Power Optimization
Power Optimization

The recent release of NightWatchman 7.1 includes two important new features: Power Optimization and Reboot Optimization. Let’s focus on Power Optimization.

NightWatchman has long helped many organizations with power management to reduce costs and environmental impact by reliably and safely shutting off computers or putting them in a standby state when they’re not being used. That continues to be of immense value to our many customers but the world now includes a wide variety of low-power computing devices. NightWatchman 7.1 helps you to optimize them as well.

The computer industry has been amazingly innovative in recent years, releasing a cornucopia of 2-in-1’s, convertibles, tablets, and similar form factors. Like laptops and ultrabooks, they provide a great mobile battery-enabled experience. They also include a very smartphone-like experience. I suppose we should thank Apple for spurring the industry to wake up to the importance of design and new form factors.

How are these modern devices “smartphone-like”? Increased battery life is crucial, especially when the device is in standby. Some of these devices may only be used occasionally, such as at meetings, in front of the TV, on a plane, etc. So you don’t want to think about charging them every day. In fact, if you haven’t charged it for a few days, it should still be ready to go. At the same, time you don’t want to miss out on Skype calls or instant messages when it’s on standby. You need to know about those right away. And when you power it back up to check e-mail, the inbox should already be full with your latest new messages. Just like your smartphone.

Intel, Microsoft, and the device vendors have seen the need (the threat?) and have provided such functionality in those devices. They’re based on what’s called “system-on-chip,” meaning that many of the computer components are on a single chip, saving space and power requirements. The rest of the components are tightly coupled in order to provide those smartphone-like features. As you move to Windows 10, your users are also going to be keen to move to this kind of computing experience.

Great stuff, but does all this work as it should? Does it break when things change? Are you sure?

NightWatchman 7.1 gives you the answers. It collects the data from all your clients, consolidates that back at the NightWatchman server, and provides the reports you need to proactively find problems. All broken down by device model, business unit, and region.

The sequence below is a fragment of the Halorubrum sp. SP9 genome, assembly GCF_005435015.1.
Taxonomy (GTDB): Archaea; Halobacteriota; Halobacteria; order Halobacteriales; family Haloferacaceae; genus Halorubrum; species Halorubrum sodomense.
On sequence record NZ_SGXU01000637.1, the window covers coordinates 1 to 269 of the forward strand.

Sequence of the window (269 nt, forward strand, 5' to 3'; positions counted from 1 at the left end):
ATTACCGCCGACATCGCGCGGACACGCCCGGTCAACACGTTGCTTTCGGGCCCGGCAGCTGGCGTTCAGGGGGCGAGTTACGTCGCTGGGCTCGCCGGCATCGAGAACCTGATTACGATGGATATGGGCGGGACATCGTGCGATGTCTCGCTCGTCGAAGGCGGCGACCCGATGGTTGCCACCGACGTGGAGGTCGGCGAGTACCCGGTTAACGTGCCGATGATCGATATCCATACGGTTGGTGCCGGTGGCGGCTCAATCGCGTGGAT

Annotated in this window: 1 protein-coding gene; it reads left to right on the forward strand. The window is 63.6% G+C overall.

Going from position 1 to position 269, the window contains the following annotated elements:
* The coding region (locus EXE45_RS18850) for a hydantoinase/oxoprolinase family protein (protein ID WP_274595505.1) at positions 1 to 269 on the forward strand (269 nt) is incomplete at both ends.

And there’s more! How are the batteries themselves doing? Not only on these modern devices but also your laptops and ultrabooks. We know batteries don’t last forever. Do you replace the devices (or the batteries) every couple of years just to be safe? What about those devices that aren’t used in battery mode that much – that would be a waste. Do you wait until customers get so frustrated that they call the helpdesk? That’s not efficient and certainly doesn’t make for happy users.

NightWatchman 7.1 allows you to proactively watch how the batteries are holding up. Have they been discharged/recharged to the point where they’re likely bad? Do they only get a quarter of the battery life that they originally did? NightWatchman has those reports as well. Management and your finance department can budget months ahead of time for the eventual demise of the devices users depend upon.

Power Optimization is a new form of power management for your modern devices. Find out more:

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Paul Thomsen
Paul Thomsen has been a Product Manager at 1E since August 2014. Current responsibilities include NightWatchman product management and special projects. That followed two and a half years at the company as a Solutions Engineer working directly with many organizations of all sizes. Prior to that Paul worked at Microsoft for 12 years, eight of which were as a senior ConfigMgr Engineer for the teams serving Microsoft IT (300,000 clients) and others. That included “dogfooding” many versions of ConfigMgr. For his first few years at Microsoft, Paul was a technical writer on the ConfigMgr (SCCM) product team. His career has been primarily IT-focused but has included several years as an application developer. Paul has been active in the ConfigMgr community for over 15 years, including presenting at many conferences, blogging at myITforum.com, writing the SMS column for BackOffice magazine for three years, and contributing to several SMS/ConfigMgr books.